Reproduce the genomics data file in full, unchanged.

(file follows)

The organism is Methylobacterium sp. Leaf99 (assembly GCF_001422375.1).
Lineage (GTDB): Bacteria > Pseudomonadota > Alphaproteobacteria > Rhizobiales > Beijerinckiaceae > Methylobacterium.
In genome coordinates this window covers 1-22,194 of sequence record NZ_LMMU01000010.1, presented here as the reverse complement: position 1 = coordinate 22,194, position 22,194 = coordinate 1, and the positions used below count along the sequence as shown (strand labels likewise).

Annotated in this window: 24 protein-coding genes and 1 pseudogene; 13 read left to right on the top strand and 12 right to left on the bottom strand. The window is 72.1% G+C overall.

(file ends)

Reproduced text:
The organism is Methylobacterium sp. Leaf99 (assembly GCF_001422375.1).
Lineage (GTDB): Bacteria > Pseudomonadota > Alphaproteobacteria > Rhizobiales > Beijerinckiaceae > Methylobacterium.
In genome coordinates this window covers 1-22,194 of sequence record NZ_LMMU01000010.1, presented here as the reverse complement: position 1 = coordinate 22,194, position 22,194 = coordinate 1, and the positions used below count along the sequence as shown (strand labels likewise).

Annotated in this window: 24 protein-coding genes and 1 pseudogene; 13 read left to right on the top strand and 12 right to left on the bottom strand. The window is 72.1% G+C overall.